At Starcom he started with the P&G business. Ravi Kiran, CEO, South Asia, Starcom Mediavest says, "While media is very analytical, there are very few people who can understand the data and provide solutions to the client. Gautam brings a combination of both." Mature for his age, fiercely curious and strong in his conviction are some of the expressions used to describe Surath.



He enjoys listening to 60s and 90s English rock and dabbles in badminton when he has the time. A sci-fi buff, Surath loves reading science fiction novels. His top favourites in the media business are CVL Srinivas, Sam Balsara and Ravi Kiran. "Srini has a very structured way of working . Sam is very good at client-servicing and it is because of him that the media business in India has come to the forefront and is respected by MNC clients. Ravi is like a venture capitalist, whom you can approach with ideas and he will make sure you get the resources," says Surath.

Surath thinks media in India is highly undervalued which even clients don't pay much attention, but that hasn't stopped him from creating measurement tools which have given Starcom an edge in the Indian media space. He deployed TARDIIS, a TV optimiser developed in Australia, in India.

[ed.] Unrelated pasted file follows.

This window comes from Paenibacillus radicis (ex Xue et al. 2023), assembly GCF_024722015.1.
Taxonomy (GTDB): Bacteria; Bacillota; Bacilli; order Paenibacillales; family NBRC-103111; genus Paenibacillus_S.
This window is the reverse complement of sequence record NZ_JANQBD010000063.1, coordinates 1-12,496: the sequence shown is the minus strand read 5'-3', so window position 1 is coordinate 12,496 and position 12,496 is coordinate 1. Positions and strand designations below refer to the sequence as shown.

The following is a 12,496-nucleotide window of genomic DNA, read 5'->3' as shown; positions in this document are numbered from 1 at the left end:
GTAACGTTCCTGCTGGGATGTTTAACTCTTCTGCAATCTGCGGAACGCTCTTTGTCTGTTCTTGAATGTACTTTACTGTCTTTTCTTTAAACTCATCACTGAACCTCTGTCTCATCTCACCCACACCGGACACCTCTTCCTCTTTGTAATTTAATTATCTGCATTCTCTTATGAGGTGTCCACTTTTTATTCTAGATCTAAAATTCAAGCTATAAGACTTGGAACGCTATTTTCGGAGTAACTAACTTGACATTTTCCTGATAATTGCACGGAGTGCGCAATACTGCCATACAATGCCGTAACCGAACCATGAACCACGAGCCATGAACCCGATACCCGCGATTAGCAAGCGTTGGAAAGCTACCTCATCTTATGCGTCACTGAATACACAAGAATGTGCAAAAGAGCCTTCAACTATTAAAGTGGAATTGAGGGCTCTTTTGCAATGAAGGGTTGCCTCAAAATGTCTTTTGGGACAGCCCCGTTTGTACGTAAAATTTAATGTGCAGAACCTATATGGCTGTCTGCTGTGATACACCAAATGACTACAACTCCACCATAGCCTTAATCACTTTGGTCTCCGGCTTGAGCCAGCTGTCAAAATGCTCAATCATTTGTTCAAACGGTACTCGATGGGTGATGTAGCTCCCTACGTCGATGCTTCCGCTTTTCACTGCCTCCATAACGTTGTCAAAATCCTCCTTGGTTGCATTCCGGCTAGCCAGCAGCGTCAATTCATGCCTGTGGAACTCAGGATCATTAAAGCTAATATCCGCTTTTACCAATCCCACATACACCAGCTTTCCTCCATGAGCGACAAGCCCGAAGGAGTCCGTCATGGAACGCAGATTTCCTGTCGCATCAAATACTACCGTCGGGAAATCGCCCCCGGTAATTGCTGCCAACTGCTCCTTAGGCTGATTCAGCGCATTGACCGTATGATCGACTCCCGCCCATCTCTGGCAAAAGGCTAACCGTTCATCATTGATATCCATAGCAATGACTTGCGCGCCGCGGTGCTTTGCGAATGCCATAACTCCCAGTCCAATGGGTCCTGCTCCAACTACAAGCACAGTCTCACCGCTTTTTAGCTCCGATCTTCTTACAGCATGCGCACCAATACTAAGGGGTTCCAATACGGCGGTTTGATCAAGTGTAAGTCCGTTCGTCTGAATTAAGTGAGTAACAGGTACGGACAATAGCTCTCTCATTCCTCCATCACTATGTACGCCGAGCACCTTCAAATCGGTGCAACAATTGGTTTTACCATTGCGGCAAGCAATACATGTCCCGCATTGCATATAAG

"Most countries have a single market or at best two markets to plan for, but in India there are multiple markets, each different from the other. TV planning in India was mostly done manually, but now each planner at Starcom uses TARDIIS to do the planning," says Surath.

He has also been part of the team which launched AMIGO - a reach optimiser; used to reach people and convert the reach into volumes for the business. His future looks promising , but according to someone he's worked with, "Although Gautam is strong in strategy, he has limited knowledge of investment and buying. That may prove to be a concern."

Control Speak: Maneesha Asthana Khanna

Post management degree in 2001, Maneesha Asthana Khanna, Media Controller, Lodestar Universal remembers saying "no , thanks" to about eight prospective employers, including a couple of clients. "Three years back, they stopped calling," says Khanna, with a tinge of self-doubt that only loyal employees can feel ��� am I no longer in demand?

Her clients would be the first ones to brush aside such doubts. Rajesh Jejurikar, EVP, marketing & sales - automotive sector, Mahindra & Mahindra, is among those who has no doubt about Khanna's abilities. "She gets proactively involved in understanding the business expectations of clients and manages to straddle both media planning and buying effectively, which is a rare trait," he says. Nandini Dias, COO, Lodestar Universal, Khanna���s mentor, seconds that.